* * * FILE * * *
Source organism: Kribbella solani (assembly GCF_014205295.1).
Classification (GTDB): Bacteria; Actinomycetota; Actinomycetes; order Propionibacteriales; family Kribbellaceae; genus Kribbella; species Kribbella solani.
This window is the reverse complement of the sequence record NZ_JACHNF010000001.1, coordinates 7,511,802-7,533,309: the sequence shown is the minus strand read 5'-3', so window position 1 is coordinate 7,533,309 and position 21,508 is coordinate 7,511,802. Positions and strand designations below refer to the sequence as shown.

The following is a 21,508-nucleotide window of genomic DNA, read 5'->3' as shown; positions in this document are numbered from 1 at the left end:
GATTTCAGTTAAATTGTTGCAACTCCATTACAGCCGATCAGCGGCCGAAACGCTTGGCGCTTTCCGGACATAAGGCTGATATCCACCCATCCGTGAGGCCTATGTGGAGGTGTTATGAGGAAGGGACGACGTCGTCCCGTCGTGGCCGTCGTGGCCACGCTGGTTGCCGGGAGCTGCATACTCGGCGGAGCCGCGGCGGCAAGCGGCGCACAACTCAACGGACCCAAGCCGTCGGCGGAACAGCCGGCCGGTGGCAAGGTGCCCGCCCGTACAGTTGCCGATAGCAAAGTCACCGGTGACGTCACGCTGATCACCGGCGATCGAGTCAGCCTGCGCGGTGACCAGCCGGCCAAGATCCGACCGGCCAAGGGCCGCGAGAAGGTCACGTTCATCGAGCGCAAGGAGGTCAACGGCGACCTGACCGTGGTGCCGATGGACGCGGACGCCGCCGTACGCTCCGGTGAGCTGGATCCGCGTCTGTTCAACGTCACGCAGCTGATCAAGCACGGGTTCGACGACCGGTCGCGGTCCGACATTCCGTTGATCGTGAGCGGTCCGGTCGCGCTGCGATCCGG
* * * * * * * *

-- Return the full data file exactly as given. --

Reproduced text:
Source organism: Kribbella solani (assembly GCF_014205295.1).
Classification (GTDB): Bacteria; Actinomycetota; Actinomycetes; order Propionibacteriales; family Kribbellaceae; genus Kribbella; species Kribbella solani.
This window is the reverse complement of the sequence record NZ_JACHNF010000001.1, coordinates 7,511,802-7,533,309: the sequence shown is the minus strand read 5'-3', so window position 1 is coordinate 7,533,309 and position 21,508 is coordinate 7,511,802. Positions and strand designations below refer to the sequence as shown.

The following is a 21,508-nucleotide window of genomic DNA, read 5'->3' as shown; positions in this document are numbered from 1 at the left end:
GATTTCAGTTAAATTGTTGCAACTCCATTACAGCCGATCAGCGGCCGAAACGCTTGGCGCTTTCCGGACATAAGGCTGATATCCACCCATCCGTGAGGCCTATGTGGAGGTGTTATGAGGAAGGGACGACGTCGTCCCGTCGTGGCCGTCGTGGCCACGCTGGTTGCCGGGAGCTGCATACTCGGCGGAGCCGCGGCGGCAAGCGGCGCACAACTCAACGGACCCAAGCCGTCGGCGGAACAGCCGGCCGGTGGCAAGGTGCCCGCCCGTACAGTTGCCGATAGCAAAGTCACCGGTGACGTCACGCTGATCACCGGCGATCGAGTCAGCCTGCGCGGTGACCAGCCGGCCAAGATCCGACCGGCCAAGGGCCGCGAGAAGGTCACGTTCATCGAGCGCAAGGAGGTCAACGGCGACCTGACCGTGGTGCCGATGGACGCGGACGCCGCCGTACGCTCCGGTGAGCTGGATCCGCGTCTGTTCAACGTCACGCAGCTGATCAAGCACGGGTTCGACGACCGGTCGCGGTCCGACATTCCGTTGATCGTGAGCGGTCCGGTCGCGCTGCGATCCGG